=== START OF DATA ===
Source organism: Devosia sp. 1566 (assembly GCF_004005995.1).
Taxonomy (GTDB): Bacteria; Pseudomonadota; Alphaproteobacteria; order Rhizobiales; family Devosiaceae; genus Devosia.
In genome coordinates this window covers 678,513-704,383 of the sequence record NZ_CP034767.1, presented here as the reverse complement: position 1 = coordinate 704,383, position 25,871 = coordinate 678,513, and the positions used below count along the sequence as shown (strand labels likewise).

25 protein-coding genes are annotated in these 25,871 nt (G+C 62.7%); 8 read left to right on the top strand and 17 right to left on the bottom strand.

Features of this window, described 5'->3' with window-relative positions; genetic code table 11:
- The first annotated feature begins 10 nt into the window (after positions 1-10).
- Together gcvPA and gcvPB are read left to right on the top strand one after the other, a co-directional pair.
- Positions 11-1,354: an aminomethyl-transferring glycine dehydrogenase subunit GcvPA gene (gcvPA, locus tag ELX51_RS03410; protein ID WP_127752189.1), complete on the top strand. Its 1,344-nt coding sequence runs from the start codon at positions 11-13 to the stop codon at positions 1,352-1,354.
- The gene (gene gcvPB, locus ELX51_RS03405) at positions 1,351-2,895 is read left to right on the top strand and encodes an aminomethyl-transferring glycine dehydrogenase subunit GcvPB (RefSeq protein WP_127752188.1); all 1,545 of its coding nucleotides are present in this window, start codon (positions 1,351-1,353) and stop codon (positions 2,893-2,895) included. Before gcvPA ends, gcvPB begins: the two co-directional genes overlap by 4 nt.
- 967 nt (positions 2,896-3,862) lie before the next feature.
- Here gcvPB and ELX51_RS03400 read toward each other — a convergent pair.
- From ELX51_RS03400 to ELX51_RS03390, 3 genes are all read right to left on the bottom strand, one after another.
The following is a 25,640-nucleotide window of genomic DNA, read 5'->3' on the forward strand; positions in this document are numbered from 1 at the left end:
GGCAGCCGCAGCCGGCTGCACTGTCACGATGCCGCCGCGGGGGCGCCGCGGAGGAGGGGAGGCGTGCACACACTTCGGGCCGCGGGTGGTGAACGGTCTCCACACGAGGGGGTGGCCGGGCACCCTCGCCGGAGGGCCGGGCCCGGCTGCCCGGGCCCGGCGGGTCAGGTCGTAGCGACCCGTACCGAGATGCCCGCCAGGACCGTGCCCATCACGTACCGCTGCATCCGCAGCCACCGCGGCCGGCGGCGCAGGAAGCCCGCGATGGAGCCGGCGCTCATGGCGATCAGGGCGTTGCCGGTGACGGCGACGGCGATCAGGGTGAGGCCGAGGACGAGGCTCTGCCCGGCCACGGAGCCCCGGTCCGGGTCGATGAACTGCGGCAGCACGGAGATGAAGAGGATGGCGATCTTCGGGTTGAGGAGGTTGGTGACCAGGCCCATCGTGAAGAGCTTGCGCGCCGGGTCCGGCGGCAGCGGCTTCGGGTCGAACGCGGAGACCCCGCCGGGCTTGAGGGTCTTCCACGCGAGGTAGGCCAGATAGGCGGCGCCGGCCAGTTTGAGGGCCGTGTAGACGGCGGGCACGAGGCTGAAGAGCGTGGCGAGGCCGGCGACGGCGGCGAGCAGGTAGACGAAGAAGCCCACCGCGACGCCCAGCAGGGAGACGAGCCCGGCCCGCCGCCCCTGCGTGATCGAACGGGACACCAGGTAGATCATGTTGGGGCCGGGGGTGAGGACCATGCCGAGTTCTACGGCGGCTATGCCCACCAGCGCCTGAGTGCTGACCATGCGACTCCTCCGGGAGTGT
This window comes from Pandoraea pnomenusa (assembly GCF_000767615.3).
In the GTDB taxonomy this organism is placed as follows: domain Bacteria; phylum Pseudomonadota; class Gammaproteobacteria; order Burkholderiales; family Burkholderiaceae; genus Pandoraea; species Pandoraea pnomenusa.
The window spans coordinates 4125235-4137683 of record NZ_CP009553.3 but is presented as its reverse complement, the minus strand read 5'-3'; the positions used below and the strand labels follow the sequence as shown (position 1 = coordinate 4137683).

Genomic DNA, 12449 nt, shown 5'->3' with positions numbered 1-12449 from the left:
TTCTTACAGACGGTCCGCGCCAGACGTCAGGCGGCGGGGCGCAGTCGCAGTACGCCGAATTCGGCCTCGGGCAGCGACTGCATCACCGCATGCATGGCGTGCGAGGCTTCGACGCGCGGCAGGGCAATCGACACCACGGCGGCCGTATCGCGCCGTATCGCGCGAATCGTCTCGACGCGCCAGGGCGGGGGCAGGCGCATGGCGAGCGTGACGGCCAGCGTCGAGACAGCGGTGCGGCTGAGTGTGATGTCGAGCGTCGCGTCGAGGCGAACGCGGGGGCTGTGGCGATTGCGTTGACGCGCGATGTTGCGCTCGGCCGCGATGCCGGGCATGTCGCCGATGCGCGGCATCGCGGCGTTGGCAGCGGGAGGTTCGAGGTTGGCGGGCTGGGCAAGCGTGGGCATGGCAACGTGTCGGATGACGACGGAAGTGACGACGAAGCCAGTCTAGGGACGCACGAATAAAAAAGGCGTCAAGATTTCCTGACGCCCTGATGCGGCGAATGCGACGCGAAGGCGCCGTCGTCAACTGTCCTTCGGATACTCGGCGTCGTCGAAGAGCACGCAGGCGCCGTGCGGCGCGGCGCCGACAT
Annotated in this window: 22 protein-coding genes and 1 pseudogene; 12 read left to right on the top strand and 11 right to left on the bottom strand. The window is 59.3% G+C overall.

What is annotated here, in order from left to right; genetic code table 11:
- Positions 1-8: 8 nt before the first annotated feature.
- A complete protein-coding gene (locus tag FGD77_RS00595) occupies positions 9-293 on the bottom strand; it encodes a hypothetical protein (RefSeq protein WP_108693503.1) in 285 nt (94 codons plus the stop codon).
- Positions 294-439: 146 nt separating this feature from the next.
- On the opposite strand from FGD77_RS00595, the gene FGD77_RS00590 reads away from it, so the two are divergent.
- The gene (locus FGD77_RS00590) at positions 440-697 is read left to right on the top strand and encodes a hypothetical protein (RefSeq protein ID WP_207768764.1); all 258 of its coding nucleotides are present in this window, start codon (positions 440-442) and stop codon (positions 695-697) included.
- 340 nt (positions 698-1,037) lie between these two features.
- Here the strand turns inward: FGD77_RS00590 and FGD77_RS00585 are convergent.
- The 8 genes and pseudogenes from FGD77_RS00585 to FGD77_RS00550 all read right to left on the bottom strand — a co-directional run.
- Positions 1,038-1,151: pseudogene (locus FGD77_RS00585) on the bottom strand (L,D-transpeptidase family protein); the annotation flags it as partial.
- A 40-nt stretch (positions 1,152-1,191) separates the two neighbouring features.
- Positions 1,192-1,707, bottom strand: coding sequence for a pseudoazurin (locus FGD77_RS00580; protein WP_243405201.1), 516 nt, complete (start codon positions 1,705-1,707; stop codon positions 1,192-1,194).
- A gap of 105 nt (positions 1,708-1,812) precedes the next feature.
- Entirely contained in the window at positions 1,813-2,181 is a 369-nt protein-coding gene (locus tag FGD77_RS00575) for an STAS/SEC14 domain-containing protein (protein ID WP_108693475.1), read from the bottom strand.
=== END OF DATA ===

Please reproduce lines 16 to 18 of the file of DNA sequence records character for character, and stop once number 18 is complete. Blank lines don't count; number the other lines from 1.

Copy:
In the GTDB taxonomy this organism is placed as follows: domain Bacteria; phylum Pseudomonadota; class Gammaproteobacteria; order Burkholderiales; family Burkholderiaceae; genus Pandoraea; species Pandoraea pnomenusa.
The window spans coordinates 4125235-4137683 of record NZ_CP009553.3 but is presented as its reverse complement, the minus strand read 5'-3'; the positions used below and the strand labels follow the sequence as shown (position 1 = coordinate 4137683).

Genomic DNA, 12449 nt, shown 5'->3' with positions numbered 1-12449 from the left: